Illinois: Antigun incumbent Republican George Ryan succeeded by extremely antigun Democrat Rod Blagojevich.

Kansas: Moderately anti-gun Governor Bill Graves succeeded by thoroughly antigun Democrat Kathleen Sebelius. Concealed-carry and preemption legislation will be stifled.

Maine: Retiring pro-gun Governor Angus King succeeded by anti-gun Democrat John Baldacci — so fervently anti-gun that he criticized armed pilots legislation.

Maryland: Energetically antigun Parris Glendening succeeded by moderately pro-gun Bob Ehrlich. This should provide Marylanders with a respite from repressive new laws, and ensure that existing laws are administered more fairly.

Massachusetts: New Governor Mitt Romney is mildly pro-gun, and should be better than retiring Jane Swift.

Michigan: Moderately pro-gun John Engler replaced by solidly antigun Jennifer Granholm.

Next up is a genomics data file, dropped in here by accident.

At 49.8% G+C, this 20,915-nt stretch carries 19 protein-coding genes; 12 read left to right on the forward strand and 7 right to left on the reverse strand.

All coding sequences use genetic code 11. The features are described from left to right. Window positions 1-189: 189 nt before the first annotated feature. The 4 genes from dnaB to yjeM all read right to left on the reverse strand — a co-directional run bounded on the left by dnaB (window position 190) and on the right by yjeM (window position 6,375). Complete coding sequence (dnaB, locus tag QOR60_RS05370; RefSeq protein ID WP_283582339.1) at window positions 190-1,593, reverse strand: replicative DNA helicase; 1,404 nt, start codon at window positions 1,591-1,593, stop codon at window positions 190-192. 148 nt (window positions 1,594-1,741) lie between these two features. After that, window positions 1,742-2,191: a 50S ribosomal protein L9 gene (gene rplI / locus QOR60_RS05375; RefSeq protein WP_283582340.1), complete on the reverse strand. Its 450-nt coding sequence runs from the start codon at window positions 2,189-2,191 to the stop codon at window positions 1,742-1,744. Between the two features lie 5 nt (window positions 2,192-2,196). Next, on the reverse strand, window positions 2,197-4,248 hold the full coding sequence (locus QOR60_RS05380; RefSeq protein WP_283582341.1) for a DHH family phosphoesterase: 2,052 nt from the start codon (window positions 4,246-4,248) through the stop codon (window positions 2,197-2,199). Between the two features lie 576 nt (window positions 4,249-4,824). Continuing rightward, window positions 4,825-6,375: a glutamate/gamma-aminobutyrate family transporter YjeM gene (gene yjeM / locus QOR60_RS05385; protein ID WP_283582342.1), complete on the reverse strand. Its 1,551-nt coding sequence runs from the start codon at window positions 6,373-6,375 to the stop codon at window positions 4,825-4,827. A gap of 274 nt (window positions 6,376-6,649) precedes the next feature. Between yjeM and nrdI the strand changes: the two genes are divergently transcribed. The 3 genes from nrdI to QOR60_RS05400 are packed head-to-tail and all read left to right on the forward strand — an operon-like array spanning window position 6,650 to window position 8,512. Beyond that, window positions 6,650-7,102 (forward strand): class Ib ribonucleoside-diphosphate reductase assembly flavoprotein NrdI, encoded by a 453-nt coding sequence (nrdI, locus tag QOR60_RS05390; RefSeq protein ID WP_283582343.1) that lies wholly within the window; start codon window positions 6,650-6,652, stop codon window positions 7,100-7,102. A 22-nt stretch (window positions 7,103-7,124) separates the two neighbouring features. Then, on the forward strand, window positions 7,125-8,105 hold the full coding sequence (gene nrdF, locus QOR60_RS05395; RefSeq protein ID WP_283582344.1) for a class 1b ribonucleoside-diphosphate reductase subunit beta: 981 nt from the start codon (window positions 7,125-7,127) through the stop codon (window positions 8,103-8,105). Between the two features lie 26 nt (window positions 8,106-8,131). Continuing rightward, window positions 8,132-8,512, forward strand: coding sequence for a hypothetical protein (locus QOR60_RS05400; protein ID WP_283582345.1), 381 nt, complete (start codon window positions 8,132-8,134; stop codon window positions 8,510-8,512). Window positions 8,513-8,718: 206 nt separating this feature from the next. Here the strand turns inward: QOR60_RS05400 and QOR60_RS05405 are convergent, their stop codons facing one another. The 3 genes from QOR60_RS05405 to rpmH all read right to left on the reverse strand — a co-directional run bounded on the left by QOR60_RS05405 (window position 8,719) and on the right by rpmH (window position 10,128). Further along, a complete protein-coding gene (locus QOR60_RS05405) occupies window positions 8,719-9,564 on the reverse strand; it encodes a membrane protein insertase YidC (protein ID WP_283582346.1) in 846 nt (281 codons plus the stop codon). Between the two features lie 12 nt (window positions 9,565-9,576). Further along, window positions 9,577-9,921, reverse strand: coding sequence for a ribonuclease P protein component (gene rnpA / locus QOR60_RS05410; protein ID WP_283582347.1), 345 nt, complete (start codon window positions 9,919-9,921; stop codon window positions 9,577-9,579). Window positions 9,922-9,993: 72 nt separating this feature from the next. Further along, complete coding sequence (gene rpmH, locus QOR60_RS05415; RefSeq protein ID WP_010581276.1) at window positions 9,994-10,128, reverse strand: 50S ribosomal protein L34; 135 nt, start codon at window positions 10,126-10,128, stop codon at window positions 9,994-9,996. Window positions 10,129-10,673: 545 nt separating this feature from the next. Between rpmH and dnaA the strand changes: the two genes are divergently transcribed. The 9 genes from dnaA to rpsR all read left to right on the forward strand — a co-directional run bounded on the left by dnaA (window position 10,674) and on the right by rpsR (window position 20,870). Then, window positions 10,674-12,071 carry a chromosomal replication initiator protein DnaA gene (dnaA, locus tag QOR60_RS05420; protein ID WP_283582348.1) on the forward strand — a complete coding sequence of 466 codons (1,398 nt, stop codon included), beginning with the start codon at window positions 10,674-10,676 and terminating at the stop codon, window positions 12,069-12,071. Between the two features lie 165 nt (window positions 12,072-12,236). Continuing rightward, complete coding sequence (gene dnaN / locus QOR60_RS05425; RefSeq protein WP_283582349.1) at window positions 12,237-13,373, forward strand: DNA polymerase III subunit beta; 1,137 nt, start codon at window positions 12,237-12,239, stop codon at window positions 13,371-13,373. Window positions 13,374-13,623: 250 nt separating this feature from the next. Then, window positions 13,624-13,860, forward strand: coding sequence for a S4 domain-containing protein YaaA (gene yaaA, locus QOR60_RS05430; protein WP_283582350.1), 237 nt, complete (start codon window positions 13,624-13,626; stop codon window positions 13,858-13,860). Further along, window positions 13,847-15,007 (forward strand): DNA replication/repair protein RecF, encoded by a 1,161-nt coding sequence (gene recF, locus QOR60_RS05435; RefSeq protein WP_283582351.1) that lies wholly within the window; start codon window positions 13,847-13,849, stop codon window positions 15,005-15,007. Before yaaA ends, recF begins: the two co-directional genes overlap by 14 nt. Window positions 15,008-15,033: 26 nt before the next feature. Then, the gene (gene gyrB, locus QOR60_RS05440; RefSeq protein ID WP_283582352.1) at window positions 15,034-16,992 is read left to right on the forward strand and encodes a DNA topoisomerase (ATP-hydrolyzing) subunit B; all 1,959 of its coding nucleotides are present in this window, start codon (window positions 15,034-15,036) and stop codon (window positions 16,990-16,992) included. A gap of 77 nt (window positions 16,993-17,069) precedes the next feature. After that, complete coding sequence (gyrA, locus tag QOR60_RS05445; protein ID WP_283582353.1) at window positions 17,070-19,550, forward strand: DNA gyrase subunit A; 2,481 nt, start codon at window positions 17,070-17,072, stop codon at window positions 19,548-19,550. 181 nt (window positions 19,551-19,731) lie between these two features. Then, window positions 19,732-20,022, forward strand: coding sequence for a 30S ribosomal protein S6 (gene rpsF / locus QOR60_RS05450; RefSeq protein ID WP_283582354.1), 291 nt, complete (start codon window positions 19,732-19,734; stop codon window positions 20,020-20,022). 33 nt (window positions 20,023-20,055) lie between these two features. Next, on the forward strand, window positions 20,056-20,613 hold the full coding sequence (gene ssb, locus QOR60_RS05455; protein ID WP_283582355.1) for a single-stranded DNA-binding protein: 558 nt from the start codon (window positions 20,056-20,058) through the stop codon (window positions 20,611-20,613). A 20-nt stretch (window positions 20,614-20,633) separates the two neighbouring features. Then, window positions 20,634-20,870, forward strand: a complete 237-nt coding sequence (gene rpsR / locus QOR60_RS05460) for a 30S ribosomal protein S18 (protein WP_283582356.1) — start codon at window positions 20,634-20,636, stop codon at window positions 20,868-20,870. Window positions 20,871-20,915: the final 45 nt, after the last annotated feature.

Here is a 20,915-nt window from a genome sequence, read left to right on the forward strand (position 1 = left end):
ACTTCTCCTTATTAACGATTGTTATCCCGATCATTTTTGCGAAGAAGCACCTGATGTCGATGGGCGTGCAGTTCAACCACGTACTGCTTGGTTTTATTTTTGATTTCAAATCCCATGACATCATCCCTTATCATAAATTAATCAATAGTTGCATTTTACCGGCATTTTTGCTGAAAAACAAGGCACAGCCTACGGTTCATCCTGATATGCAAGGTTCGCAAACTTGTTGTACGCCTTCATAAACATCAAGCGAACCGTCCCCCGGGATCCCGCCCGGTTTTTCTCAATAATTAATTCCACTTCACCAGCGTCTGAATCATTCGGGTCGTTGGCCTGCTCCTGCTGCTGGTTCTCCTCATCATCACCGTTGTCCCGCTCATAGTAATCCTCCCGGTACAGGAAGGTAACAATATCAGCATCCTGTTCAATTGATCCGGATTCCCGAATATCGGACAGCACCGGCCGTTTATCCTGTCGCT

New Hampshire: Antigun Jeanne Shaheen replaced by pro-gun Craig Benson.

Oregon: Pro-gun Kevin Mannix narrowly trails mildly antigun Ted Kulongoski to replace outgoing antigun leader John Kitzhaber.

Pennsylvania: All that prevents new Governor Ed Rendell from being the most anti-gun governor in America is Rod Blagojevich's victory in Illinois.

Rhode Island: In a surprise, outgoing antigun Republican Lincoln Almond is replaced with moderately pro-gun Republican Ronald Carcieri.

Vermont: Strongly pro-gun Democrat Howard Dean is leaving to run for president. Pro-gun Republican Jim Douglas won a plurality, but not a majority, over mildly antigun Democrat Douglas Racine. The Vermont house will select the next governor, in a secret ballot, and is expected to pick Douglas.